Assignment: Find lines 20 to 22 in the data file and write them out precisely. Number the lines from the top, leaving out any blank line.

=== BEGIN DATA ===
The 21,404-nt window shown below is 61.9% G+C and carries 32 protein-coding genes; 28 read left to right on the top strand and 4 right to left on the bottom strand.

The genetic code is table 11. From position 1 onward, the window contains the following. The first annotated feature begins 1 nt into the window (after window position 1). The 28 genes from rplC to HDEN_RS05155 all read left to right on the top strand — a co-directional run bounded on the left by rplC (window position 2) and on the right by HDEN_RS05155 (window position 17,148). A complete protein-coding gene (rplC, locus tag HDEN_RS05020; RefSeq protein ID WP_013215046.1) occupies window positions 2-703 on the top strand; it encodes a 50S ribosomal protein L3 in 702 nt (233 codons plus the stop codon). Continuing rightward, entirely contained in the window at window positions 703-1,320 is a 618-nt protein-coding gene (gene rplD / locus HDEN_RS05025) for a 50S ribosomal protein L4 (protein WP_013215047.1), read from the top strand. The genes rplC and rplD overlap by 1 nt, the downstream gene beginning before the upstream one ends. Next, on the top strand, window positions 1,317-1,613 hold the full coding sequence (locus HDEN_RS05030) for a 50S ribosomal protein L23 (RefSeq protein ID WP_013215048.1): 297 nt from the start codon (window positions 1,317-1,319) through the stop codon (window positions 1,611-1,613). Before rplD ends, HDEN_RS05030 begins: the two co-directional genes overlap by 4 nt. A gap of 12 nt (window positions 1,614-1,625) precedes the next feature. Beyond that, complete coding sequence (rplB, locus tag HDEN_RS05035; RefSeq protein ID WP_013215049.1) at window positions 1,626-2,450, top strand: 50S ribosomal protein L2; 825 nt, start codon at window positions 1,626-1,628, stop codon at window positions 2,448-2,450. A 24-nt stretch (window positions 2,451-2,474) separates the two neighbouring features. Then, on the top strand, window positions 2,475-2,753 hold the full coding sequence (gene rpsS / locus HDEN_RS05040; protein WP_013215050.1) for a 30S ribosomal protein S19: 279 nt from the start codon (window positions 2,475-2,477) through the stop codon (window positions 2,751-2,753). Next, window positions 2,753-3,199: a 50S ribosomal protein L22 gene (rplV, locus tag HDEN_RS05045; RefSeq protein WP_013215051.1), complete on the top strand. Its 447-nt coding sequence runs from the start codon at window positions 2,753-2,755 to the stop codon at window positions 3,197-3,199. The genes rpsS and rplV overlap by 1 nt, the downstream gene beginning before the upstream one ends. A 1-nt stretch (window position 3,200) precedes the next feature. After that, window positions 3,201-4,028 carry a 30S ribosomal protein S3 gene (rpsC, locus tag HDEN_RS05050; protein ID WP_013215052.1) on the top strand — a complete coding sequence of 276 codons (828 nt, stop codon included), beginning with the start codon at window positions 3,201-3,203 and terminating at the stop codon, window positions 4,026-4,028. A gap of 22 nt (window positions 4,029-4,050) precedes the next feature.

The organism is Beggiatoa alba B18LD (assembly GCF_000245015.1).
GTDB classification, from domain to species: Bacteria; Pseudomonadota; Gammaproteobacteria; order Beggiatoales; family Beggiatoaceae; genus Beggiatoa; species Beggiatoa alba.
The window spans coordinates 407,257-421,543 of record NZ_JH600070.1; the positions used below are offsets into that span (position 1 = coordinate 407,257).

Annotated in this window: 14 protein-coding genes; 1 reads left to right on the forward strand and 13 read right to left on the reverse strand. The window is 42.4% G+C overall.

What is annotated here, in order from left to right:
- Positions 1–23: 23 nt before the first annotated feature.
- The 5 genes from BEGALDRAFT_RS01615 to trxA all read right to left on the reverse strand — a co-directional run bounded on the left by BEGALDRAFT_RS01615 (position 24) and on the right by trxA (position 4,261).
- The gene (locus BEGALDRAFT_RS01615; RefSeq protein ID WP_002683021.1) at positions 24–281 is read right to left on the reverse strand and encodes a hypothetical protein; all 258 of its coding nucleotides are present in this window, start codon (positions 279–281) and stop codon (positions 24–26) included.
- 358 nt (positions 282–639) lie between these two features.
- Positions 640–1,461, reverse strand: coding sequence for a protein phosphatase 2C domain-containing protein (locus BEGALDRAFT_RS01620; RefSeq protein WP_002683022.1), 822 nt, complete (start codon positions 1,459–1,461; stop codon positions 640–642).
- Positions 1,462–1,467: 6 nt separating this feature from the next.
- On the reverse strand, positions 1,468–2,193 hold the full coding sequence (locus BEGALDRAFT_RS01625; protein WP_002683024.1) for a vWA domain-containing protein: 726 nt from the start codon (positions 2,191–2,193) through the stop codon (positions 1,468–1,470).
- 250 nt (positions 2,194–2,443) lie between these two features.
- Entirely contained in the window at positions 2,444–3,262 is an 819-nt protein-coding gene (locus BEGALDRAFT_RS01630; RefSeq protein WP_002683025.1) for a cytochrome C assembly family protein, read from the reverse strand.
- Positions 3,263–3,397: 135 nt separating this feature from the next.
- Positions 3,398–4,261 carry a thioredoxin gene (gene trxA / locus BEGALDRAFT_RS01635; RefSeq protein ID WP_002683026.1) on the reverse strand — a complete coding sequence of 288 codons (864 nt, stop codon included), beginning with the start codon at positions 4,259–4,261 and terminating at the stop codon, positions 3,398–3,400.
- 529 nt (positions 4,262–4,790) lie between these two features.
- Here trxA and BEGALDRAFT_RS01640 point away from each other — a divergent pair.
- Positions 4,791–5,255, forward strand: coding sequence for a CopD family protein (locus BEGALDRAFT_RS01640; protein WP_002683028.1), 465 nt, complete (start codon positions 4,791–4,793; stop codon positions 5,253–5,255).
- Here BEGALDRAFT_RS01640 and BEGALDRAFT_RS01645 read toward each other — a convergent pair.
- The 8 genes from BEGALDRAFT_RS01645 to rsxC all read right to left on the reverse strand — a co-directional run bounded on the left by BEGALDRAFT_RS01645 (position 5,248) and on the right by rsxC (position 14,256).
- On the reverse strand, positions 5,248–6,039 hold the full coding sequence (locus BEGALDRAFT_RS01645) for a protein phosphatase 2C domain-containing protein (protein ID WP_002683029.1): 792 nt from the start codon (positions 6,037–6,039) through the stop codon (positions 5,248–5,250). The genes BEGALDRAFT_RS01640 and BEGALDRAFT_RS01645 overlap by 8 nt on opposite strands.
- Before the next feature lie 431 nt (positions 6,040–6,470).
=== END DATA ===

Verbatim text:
- Here trxA and BEGALDRAFT_RS01640 point away from each other — a divergent pair.
- Positions 4,791–5,255, forward strand: coding sequence for a CopD family protein (locus BEGALDRAFT_RS01640; protein WP_002683028.1), 465 nt, complete (start codon positions 4,791–4,793; stop codon positions 5,253–5,255).
- Here BEGALDRAFT_RS01640 and BEGALDRAFT_RS01645 read toward each other — a convergent pair.